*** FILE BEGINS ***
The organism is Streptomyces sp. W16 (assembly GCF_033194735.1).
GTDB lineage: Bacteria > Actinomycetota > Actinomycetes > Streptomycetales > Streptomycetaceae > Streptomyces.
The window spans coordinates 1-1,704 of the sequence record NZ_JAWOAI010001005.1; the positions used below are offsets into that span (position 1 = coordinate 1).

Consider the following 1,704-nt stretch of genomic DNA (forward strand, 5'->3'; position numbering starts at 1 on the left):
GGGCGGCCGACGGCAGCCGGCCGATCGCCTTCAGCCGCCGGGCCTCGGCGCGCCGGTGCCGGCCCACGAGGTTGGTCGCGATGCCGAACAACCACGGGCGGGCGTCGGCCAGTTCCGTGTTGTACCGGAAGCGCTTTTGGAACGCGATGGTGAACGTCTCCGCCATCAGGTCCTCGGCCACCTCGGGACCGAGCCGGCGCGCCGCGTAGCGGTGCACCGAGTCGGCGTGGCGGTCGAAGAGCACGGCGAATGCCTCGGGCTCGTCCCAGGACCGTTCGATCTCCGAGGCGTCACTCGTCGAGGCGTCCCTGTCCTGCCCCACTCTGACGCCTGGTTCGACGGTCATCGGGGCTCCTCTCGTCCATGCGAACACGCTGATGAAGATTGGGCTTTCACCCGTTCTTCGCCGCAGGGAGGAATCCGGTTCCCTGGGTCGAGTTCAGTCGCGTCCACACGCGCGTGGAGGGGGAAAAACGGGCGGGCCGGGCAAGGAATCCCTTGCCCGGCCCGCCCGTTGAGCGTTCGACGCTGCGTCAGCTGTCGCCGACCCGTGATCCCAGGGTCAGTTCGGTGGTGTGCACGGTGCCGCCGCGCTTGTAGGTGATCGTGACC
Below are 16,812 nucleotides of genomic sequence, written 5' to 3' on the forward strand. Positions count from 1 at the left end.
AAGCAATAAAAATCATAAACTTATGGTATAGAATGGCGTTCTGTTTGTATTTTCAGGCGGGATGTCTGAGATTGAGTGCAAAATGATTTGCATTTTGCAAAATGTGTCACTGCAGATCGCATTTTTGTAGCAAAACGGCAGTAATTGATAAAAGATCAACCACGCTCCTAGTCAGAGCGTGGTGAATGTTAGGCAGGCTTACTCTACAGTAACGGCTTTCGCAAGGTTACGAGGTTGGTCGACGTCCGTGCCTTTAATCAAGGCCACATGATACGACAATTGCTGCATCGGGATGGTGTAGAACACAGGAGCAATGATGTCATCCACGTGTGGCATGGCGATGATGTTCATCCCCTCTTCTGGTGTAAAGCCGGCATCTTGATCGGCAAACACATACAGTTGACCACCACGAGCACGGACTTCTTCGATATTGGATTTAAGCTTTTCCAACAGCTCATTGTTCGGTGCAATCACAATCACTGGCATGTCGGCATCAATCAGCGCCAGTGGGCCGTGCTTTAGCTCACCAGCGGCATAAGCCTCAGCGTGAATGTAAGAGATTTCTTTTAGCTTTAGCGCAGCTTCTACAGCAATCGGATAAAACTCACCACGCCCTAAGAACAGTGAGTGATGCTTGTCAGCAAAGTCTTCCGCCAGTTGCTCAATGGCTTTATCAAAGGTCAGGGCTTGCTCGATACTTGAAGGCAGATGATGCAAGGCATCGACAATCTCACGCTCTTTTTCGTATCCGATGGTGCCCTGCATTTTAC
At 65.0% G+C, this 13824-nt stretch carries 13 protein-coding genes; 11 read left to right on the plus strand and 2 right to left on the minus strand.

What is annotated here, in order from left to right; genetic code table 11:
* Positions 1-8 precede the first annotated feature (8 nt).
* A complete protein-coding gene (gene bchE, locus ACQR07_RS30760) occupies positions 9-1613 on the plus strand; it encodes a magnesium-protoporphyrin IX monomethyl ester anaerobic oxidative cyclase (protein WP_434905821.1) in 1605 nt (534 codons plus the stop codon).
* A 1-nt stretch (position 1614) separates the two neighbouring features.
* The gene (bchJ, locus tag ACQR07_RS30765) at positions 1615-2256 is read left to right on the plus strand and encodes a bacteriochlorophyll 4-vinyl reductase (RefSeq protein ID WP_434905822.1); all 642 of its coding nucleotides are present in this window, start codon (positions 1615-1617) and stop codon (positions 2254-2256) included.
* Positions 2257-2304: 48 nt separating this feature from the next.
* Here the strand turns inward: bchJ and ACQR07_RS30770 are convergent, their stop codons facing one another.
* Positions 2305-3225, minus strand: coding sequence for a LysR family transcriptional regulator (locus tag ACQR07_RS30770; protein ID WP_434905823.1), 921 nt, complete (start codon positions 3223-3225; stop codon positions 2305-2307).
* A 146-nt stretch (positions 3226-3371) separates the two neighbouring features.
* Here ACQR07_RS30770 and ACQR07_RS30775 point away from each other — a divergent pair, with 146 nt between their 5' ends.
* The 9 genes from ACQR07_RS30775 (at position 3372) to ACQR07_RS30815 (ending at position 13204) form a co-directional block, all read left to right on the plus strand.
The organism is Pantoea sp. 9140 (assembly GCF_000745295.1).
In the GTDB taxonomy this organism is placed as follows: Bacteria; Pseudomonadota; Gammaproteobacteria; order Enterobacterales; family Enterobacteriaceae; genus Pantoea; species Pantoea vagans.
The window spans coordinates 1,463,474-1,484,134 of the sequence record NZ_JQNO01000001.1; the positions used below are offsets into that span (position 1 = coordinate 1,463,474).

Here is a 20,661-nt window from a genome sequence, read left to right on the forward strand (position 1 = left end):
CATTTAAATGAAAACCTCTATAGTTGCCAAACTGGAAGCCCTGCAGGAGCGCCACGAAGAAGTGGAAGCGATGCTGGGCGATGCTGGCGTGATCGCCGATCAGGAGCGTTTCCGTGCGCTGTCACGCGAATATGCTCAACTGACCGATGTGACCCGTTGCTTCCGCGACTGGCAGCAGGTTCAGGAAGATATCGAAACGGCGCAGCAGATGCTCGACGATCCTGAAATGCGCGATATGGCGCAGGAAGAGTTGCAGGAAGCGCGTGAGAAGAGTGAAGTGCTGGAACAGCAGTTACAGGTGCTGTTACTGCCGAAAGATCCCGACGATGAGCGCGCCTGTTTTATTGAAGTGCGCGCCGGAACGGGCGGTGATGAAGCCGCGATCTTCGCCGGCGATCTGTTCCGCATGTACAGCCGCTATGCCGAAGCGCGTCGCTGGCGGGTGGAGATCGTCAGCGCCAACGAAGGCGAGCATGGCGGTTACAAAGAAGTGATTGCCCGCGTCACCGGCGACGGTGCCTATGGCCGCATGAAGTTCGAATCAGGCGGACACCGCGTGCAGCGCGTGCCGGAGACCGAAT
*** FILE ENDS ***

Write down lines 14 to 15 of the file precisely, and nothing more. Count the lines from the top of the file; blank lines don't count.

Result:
* Positions 2257-2304: 48 nt separating this feature from the next.
* Here the strand turns inward: bchJ and ACQR07_RS30770 are convergent, their stop codons facing one another.